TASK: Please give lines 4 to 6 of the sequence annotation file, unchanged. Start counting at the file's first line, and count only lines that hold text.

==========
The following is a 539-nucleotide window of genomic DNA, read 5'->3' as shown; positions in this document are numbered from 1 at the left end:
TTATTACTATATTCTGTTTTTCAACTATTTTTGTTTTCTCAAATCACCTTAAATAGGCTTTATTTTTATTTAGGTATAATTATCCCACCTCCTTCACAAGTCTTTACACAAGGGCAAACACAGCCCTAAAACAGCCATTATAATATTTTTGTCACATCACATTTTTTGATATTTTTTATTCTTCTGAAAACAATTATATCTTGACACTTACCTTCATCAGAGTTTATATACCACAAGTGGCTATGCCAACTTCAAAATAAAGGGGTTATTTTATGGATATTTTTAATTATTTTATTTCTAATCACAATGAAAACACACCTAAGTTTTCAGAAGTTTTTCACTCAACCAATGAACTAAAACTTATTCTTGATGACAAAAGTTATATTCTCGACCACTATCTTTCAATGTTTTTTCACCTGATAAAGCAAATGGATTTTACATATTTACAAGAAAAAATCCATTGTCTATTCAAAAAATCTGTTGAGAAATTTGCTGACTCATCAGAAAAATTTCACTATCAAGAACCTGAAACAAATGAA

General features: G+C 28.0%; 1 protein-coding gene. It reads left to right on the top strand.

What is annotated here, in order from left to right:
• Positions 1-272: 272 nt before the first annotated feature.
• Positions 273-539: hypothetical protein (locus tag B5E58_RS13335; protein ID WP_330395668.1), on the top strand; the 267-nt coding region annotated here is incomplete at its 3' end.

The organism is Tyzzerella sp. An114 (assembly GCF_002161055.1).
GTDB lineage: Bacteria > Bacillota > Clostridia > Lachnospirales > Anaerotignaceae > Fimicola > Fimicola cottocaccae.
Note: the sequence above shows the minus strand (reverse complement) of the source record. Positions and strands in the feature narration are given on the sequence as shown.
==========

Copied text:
What is annotated here, in order from left to right:
• Positions 1-272: 272 nt before the first annotated feature.
• Positions 273-539: hypothetical protein (locus tag B5E58_RS13335; protein ID WP_330395668.1), on the top strand; the 267-nt coding region annotated here is incomplete at its 3' end.